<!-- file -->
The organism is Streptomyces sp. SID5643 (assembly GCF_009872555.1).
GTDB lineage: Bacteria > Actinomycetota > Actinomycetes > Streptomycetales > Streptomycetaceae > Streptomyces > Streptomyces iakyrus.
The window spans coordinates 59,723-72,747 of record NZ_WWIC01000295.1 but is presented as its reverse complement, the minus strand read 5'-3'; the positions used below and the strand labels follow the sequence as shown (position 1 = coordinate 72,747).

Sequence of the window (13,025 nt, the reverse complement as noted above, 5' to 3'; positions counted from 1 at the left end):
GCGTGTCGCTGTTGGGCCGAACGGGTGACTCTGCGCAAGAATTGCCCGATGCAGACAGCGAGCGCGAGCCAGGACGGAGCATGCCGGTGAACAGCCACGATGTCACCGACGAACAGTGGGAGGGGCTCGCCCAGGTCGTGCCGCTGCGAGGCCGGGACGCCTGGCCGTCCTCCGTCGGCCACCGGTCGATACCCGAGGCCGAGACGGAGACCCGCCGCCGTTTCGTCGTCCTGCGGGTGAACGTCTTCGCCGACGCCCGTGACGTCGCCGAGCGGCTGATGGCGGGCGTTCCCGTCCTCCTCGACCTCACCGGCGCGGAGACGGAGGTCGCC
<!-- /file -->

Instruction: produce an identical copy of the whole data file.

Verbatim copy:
The organism is Streptomyces sp. SID5643 (assembly GCF_009872555.1).
GTDB lineage: Bacteria > Actinomycetota > Actinomycetes > Streptomycetales > Streptomycetaceae > Streptomyces > Streptomyces iakyrus.
The window spans coordinates 59,723-72,747 of record NZ_WWIC01000295.1 but is presented as its reverse complement, the minus strand read 5'-3'; the positions used below and the strand labels follow the sequence as shown (position 1 = coordinate 72,747).

Sequence of the window (13,025 nt, the reverse complement as noted above, 5' to 3'; positions counted from 1 at the left end):
GCGTGTCGCTGTTGGGCCGAACGGGTGACTCTGCGCAAGAATTGCCCGATGCAGACAGCGAGCGCGAGCCAGGACGGAGCATGCCGGTGAACAGCCACGATGTCACCGACGAACAGTGGGAGGGGCTCGCCCAGGTCGTGCCGCTGCGAGGCCGGGACGCCTGGCCGTCCTCCGTCGGCCACCGGTCGATACCCGAGGCCGAGACGGAGACCCGCCGCCGTTTCGTCGTCCTGCGGGTGAACGTCTTCGCCGACGCCCGTGACGTCGCCGAGCGGCTGATGGCGGGCGTTCCCGTCCTCCTCGACCTCACCGGCGCGGAGACGGAGGTCGCC